A FASCINATING collection of fragile books are set to go on show to the public for the first time in the city.
Worcestershire Archive & Archaeology Service (WAAS), based at The Hive, has been given £15,000 to look after account books from the Croome Estate which date back almost 300 years.
The service has already held the books for four years, but years of heavy use and storage in damp conditions meant they had mould, were very fragile and could not be put on public display.
But the grant from the National Manuscripts Conservation Trust means they will be conserved by WAAS’s professional conservator, and then be available to be used by visitors to the archive and archaeology service, as well as in exhibitions.
Councillor Lucy Hodgson, cabinet member for localism and communities at Worcestershire County Council, said: “Museums and galleries across Worcestershire play a vital role in supporting tourism, the economy and local communities.
“The Croome Estate Collection is a very worthy project and the funding will make a notable and important addition to Worcestershire Archive & Archaeology Service.”
The account books cover 1719 to 1915, which includes the period when the house and gardens were transformed by Capability Brown.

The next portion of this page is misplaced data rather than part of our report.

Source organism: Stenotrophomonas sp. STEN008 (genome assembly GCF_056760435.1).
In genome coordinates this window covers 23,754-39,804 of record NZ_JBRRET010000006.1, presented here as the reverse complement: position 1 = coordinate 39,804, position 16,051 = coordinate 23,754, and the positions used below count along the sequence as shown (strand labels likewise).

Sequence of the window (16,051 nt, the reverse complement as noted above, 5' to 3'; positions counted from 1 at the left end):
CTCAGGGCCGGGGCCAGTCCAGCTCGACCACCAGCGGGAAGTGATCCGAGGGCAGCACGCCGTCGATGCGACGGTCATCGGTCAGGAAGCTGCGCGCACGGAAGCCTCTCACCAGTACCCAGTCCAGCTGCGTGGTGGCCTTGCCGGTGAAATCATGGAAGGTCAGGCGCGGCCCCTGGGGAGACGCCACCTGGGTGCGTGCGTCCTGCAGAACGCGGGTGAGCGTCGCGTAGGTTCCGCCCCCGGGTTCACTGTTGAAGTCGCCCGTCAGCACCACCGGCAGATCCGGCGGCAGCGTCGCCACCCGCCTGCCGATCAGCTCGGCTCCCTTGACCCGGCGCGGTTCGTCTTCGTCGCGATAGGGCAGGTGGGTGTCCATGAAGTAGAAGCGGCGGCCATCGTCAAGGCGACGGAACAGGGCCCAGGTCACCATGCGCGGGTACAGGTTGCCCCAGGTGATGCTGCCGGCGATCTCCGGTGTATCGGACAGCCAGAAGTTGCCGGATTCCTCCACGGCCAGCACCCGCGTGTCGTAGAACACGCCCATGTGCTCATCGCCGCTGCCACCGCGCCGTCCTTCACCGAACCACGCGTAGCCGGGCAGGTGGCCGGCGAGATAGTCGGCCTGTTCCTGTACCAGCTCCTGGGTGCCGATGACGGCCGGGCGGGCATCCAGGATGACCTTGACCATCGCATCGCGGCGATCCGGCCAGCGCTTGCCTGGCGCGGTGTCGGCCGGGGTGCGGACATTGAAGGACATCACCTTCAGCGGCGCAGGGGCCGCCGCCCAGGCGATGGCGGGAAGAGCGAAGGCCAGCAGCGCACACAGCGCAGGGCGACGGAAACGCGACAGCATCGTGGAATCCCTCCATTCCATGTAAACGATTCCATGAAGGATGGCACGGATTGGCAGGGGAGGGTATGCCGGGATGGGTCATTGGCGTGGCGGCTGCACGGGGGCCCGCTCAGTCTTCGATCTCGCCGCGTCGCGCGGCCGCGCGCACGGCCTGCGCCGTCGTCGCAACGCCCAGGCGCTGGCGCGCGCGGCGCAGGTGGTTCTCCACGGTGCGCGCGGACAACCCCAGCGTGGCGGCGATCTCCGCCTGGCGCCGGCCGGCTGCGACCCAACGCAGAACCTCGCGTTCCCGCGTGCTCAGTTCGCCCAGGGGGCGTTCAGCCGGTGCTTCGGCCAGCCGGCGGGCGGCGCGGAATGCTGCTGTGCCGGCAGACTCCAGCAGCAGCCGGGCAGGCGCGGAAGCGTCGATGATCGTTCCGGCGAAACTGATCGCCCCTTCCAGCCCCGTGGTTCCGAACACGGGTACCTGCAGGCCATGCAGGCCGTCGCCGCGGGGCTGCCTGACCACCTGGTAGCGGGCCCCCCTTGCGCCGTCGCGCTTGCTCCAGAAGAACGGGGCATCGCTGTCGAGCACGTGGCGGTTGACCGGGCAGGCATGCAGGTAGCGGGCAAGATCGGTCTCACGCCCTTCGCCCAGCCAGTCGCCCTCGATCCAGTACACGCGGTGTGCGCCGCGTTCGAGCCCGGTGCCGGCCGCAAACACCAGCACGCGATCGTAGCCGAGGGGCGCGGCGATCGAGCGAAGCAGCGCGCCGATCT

The Coventry Family archive was given to the country under the Acceptance in Lieu Scheme five years ago, and was passed to Worcestershire Archive and Archaeology Service for safekeeping.
The collection, which related to the family of the Earls of Coventry and the Croome Estate, is heavily used by researchers and family and local historians, as well as the National Trust as they use it to help restore the house and grounds.
Adrian Gregson, collections manager, added: “This is great news as it means this important piece of the county’s heritage can be conserved and then made available for people to use.
“It’s not uncommon that documents come to us in poor condition, but here in The Hive they can be looked after in our state of the art strongrooms, approved as a place of deposit by The National Archives, and cared for by our conservator.”